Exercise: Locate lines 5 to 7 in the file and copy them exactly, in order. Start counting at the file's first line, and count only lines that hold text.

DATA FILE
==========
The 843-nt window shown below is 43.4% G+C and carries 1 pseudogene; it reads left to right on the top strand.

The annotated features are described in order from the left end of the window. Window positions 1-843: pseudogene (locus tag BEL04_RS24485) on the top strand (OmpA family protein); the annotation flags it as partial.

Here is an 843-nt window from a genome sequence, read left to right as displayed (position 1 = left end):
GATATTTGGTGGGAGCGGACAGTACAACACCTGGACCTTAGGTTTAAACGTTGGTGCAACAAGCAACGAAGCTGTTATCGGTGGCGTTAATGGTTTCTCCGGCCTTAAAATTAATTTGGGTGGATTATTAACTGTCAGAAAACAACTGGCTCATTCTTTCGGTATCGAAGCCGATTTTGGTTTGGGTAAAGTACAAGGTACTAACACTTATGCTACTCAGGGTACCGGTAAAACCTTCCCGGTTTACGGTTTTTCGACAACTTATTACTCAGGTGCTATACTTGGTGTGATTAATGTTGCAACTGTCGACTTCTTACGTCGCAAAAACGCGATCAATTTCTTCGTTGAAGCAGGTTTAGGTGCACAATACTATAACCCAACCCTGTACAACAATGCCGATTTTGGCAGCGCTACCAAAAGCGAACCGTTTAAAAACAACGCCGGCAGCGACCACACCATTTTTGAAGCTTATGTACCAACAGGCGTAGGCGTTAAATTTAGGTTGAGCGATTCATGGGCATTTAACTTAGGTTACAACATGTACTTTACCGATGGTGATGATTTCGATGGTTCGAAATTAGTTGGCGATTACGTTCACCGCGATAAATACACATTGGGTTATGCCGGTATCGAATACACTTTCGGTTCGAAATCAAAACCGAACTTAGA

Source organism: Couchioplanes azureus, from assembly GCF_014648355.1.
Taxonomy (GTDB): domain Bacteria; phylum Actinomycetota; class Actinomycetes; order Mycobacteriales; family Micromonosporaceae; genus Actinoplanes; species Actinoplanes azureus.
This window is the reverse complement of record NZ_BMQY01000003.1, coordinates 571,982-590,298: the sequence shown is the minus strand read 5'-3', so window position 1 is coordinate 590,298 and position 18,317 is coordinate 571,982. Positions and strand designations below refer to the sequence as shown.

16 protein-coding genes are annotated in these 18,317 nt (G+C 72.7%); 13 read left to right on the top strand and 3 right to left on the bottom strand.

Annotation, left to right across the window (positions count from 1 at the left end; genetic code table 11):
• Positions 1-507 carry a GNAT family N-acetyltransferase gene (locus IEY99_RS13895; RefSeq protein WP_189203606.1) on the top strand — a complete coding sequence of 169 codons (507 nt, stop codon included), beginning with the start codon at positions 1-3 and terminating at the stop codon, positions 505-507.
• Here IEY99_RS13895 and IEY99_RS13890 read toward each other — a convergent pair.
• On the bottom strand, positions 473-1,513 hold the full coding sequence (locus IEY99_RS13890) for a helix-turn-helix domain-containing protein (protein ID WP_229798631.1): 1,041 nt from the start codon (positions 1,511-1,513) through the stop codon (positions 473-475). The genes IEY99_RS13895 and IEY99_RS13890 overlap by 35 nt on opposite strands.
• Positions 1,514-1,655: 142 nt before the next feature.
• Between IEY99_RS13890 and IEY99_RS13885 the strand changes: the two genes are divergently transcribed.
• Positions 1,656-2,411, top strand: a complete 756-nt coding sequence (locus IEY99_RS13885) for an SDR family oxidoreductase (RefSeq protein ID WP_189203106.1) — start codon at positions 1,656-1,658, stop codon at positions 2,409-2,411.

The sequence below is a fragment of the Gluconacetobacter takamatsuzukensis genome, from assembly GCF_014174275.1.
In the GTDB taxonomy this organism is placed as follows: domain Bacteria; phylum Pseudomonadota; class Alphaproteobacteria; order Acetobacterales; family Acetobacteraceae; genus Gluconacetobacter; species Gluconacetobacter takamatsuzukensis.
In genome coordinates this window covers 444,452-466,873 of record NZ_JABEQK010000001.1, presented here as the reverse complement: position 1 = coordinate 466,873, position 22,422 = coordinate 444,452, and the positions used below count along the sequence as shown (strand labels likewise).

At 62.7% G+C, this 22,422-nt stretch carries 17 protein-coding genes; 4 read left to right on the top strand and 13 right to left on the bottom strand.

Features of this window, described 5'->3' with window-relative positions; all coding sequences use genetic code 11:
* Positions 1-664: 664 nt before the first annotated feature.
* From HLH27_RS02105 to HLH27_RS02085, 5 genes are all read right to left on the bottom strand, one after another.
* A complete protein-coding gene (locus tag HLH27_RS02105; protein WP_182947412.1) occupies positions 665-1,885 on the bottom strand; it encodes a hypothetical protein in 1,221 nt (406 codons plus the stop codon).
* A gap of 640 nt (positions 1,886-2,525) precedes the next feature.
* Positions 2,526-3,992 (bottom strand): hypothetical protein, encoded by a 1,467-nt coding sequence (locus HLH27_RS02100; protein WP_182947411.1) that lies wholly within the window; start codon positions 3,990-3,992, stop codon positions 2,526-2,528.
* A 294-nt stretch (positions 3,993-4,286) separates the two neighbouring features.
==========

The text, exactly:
Source organism: Couchioplanes azureus, from assembly GCF_014648355.1.
Taxonomy (GTDB): domain Bacteria; phylum Actinomycetota; class Actinomycetes; order Mycobacteriales; family Micromonosporaceae; genus Actinoplanes; species Actinoplanes azureus.
This window is the reverse complement of record NZ_BMQY01000003.1, coordinates 571,982-590,298: the sequence shown is the minus strand read 5'-3', so window position 1 is coordinate 590,298 and position 18,317 is coordinate 571,982. Positions and strand designations below refer to the sequence as shown.